However our French Carignan is also an old vine expression which is good news. Carignan is a vigorous vine which means it can over produce and deliver a style that is rustic without much concentration in flavour. The old vine versions are far better because the vines produce less fruit with more powerful flavour, creating just the balance required for a delicious wine.

The wine tried was very typical. It had a raisin rum fruit aroma which gave it that southern French expression from the warm climate. The palate has pleasing warm spices of liquorice and cinnamon overlaying baked plums and blueberry fruit. The structure had the rich tannin typical of smaller berries from old vines, but not aggressive given tannins in Carignan are low. The acidity was nicely in balance despite alcohol giving you that gentle mulled wine heat, another typical feature of this grape. It was more on the European flavour spectrum having quite an earth savoury finish. So I think I still prefer the versions I’ve tried in Chile and even Israel. But a nice reminder of a traditional red that is hearty and soothing.”

Andy says: “This will be a fairly short review as I was fairly unimpressed with this wine.

On the nose, all I could get was what I think are referred to as ‘high tones’ – a bit nail polish remover-y or alcohol-y. A good old sniff really did open up the sinuses. Taste wise, I didn’t get any particular flavour or fruit, but I identified that the tannins were fine grained with just the smallest bit of grip. Quite a bit of acid too, I think, and a good old burn on the swallow. Maybe this needs a day to be open, who knows, I’ll find out tonight.”

Buying Guide

Carignan comes from the south of France in the Rhone or Languedoc. It is typically used in blending but you can find some in their pure form. So we’ll be looking for an Old Vine Carignan from the south of France. Typically these are labelled with that name on the front label.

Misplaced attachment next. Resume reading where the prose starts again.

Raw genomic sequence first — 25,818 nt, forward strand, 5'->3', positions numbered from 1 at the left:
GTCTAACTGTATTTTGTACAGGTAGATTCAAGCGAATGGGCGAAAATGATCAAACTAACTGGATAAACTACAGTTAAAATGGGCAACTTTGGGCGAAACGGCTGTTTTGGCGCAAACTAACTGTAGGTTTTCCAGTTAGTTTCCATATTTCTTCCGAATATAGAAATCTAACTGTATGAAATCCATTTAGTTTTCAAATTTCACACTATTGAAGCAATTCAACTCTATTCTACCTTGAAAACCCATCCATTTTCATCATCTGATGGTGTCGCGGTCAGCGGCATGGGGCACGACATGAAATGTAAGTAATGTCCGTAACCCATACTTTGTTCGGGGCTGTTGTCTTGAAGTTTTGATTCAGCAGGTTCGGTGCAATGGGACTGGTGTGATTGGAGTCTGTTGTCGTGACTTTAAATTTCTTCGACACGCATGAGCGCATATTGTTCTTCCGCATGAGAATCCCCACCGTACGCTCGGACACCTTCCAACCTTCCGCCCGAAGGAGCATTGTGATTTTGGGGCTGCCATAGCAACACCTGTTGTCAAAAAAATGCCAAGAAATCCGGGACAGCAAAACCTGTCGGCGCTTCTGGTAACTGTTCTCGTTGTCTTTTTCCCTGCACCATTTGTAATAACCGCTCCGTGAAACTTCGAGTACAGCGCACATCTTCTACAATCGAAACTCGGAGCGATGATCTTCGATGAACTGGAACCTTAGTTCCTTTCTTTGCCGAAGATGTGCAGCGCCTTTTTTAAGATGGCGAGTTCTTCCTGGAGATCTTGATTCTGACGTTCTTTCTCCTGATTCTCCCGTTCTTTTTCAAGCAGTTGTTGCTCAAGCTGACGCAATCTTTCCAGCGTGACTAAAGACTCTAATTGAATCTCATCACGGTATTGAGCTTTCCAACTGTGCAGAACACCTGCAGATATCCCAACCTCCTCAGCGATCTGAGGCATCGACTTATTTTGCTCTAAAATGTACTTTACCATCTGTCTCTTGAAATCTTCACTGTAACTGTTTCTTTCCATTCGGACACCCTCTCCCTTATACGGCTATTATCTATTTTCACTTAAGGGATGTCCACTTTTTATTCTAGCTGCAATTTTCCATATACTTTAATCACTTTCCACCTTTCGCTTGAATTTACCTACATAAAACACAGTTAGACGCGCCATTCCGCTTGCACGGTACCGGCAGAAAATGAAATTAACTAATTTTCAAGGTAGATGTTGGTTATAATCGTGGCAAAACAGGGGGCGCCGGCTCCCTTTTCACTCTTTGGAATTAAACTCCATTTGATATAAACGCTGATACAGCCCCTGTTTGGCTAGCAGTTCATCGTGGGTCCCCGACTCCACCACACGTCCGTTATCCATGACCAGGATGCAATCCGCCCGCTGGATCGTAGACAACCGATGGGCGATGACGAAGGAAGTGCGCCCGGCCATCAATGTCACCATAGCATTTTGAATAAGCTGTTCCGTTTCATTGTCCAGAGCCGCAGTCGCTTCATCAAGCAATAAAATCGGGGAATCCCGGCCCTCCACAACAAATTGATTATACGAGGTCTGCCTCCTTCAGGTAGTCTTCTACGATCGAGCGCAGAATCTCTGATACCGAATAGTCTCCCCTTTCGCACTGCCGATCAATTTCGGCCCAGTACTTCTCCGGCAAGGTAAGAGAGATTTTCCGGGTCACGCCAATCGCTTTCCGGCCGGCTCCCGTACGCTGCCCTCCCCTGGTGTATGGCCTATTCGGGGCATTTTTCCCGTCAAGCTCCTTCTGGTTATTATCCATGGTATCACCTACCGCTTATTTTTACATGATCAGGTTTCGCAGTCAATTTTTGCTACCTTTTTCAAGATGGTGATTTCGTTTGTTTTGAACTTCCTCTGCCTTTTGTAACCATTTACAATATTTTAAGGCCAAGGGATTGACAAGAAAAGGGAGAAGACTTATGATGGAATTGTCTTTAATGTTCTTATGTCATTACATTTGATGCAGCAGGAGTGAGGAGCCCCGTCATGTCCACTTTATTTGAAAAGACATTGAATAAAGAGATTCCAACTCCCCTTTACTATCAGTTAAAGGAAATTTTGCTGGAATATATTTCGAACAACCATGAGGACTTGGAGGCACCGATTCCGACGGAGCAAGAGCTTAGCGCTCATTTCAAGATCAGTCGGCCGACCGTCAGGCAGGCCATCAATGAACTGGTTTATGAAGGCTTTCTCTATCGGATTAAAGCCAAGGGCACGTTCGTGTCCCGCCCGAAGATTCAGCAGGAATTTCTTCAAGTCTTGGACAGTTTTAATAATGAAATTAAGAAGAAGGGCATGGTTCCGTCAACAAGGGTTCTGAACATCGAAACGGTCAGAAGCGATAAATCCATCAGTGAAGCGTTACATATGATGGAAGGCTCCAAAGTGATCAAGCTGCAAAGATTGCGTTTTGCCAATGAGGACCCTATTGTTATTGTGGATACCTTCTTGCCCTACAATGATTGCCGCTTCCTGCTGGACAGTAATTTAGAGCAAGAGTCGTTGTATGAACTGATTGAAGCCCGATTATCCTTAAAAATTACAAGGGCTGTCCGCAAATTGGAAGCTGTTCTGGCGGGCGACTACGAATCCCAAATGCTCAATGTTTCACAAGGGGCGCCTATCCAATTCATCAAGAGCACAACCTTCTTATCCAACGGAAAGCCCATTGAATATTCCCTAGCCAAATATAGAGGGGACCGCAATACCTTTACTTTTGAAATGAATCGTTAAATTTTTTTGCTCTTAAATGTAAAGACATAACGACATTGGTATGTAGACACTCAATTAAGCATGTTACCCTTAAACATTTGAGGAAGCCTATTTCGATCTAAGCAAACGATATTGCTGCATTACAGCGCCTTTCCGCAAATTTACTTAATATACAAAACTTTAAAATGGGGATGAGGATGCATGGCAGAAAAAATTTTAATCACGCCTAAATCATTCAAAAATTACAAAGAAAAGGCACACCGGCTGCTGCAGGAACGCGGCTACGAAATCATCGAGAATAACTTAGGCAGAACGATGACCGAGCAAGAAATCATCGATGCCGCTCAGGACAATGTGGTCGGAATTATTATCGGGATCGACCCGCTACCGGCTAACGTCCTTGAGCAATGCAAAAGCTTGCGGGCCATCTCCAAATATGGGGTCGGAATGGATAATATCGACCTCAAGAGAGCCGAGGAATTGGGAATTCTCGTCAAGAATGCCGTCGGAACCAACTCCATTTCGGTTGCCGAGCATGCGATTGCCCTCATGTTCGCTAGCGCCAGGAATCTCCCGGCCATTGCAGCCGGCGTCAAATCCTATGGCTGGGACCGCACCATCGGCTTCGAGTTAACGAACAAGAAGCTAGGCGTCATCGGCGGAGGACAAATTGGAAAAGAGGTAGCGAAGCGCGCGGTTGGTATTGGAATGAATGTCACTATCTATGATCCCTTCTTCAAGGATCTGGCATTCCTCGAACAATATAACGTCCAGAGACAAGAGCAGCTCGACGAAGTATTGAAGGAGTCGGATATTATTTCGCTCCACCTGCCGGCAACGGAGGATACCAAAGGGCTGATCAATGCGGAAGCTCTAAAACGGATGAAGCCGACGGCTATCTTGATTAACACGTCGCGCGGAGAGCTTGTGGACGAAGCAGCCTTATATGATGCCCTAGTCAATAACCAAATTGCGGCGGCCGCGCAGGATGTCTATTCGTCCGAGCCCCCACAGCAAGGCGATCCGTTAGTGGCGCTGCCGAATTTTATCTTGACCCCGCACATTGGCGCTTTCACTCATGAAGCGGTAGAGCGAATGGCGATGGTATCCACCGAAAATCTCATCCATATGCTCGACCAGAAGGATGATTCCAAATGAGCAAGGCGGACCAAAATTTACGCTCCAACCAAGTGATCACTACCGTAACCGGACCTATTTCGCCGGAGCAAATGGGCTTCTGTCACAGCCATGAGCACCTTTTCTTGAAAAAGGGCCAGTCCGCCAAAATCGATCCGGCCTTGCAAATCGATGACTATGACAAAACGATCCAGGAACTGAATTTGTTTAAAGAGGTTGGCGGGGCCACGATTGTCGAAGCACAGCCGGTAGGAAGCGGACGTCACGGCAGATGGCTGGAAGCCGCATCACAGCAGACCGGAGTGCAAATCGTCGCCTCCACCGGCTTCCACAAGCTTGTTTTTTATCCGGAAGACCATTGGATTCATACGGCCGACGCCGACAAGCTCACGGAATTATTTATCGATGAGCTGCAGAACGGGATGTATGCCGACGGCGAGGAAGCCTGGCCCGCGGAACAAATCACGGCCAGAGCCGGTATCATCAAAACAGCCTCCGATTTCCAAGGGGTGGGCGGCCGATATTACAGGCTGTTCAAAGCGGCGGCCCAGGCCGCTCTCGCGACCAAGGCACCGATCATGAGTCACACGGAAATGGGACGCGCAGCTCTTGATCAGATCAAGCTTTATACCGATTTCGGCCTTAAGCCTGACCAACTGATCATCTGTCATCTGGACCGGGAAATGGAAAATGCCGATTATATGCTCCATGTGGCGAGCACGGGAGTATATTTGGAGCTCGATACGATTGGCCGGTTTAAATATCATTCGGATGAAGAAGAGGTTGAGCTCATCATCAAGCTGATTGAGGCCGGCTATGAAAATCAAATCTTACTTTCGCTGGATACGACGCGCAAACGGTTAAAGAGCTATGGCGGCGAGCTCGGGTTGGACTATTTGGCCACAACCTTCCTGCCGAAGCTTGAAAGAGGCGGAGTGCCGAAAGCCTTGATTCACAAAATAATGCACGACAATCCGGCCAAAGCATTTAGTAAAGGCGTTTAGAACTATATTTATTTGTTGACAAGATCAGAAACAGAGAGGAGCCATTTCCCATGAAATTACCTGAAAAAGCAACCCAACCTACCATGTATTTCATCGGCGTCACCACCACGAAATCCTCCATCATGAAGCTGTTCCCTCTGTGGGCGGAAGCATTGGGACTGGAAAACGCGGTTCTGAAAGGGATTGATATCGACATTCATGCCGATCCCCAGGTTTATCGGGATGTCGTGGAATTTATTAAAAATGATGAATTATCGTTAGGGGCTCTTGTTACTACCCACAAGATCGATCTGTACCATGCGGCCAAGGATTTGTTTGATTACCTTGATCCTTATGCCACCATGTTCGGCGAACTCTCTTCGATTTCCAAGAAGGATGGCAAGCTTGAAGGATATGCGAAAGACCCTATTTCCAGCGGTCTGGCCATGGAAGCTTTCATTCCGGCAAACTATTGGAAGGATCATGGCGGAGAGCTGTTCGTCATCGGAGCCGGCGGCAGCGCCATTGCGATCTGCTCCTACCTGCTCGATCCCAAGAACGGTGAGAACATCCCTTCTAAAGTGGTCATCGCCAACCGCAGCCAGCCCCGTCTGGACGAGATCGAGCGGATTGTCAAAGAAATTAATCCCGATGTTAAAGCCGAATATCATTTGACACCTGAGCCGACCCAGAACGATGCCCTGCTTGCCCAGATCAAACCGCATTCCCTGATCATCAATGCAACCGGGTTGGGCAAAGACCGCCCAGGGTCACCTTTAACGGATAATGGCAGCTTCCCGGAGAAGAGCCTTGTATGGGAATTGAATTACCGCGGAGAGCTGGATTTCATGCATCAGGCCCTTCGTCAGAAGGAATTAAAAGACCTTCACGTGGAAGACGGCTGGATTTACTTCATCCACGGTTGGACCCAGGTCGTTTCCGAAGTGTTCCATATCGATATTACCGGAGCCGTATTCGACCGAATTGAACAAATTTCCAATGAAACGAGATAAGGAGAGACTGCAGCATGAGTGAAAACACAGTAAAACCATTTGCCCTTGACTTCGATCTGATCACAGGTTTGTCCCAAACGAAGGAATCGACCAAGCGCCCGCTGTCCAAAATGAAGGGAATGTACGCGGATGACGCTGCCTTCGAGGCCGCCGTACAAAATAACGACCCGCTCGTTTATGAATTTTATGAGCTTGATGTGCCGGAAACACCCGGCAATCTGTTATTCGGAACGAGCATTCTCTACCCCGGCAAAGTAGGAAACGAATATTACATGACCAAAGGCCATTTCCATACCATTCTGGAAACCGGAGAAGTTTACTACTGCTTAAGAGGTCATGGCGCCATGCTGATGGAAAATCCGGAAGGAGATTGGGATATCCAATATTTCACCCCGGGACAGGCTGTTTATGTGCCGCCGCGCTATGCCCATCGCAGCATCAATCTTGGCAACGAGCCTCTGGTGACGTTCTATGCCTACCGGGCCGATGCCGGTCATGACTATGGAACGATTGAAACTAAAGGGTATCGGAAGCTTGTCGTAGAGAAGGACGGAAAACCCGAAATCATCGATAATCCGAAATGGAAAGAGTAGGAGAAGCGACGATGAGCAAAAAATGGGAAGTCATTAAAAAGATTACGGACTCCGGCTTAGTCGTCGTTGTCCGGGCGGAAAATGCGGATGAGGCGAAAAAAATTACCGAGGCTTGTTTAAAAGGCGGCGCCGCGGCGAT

Week 20 – Barbera

Tasting Notes

We tasted: Barbera D’Asti De Forville 2016 at Majestic £13.99

Emma says: “Back to red this week and what a joyful return given we are tasting Barbera D’Asti. I often pick whites above reds as wines that perk me up after a long day, but Barbera is one of those reds that has all the attributes to revive me.

The one we chose certainly didn’t disappoint. The aroma is beautiful and pure, bursting with dark cherry and floral kitschy notes, plus a sweet herbal note like fresh cut tarragon. Then to taste it is so gentle and silky in texture, giving it an easy drinking appeal, especially when compared to other Italian reds that can be heavy and tannic. Plus that purity of fruit really lingers in its flavours, the high acidity in Barbera make them taste even fresher on the palate. Yet this isn’t a simple joy like a Valpolicella or Beaujolais. Barbera at this quality level has that bit more complexity, and this wine also had a bit of oak age that brought in more mocha sweet hints, plus a spicy dimension with a liquorice bite. This week has really reminded me that Barbera should be on my list of fine and elegant reds as much as a good Pinot Noir. I hope that everyone else enjoys its expression as much as me.

And for those who want a global picture of Barbera, it does grow in other countries, normally where Italian immigrants have settled; Argentina, California and Australia to name a few.  I have tried many in Argentina and find they really need to be at the high quality end to be worthwhile. Barbera is a very vigorous vine with high acidity and so it can be used to create big volume wines that are a bit tart in flavour. But the benefit of new world Barbera when it is good, is that the fruit can have a little more power and the acidity can provide it with a good balance; even in warm climate conditions. So get exploring.

A final note is that we had this with a meal of spicy grilled halloumi and giant couscous with roast vegetables. The Mediterranean flavours and spice seemed to work beautifully with the Barbera. I often find reds fight with spice flavoured dishes so this will definitely go on my food matching list for the future.”

Andy says: “Apologies for the delay in my notes on this one, it was a busy social week. Apologies also for the ‘Ba Ba Ba Ba Barbera Ann’ email, apparently it got into some of your heads. Hehehehe.

I’m told this wine has high acidity, and I think I might now be able to detect it. Emma has always told me that it ‘makes your cheeks water’, and I’m definitely feeling that sensation with this wine. There’s a slight puckering, and then you feel it release as your mouth salivates to balance the acid.

On the tannin front, I’d say they were virtually non existent. This wine is just smooth and goes down very (too) easily, with a mild warming from the acid. My fruit vocabulary is still limited, but if pushed I’d have to say that it reminds me most of blackcurrant, especially if you’ve ever tasted undiluted blackcurrant cordial. Possibly my favourite red so far.”

Buying Guide

Barbera is an Italian grape from the North East of Italy in Piedmont where the famous Barolo reds are also made. So head to the Italian red section and look for a wine with this grape name on the label. Typically it comes from two famous villages; Alba or Asti. Either one will work to taste along with us.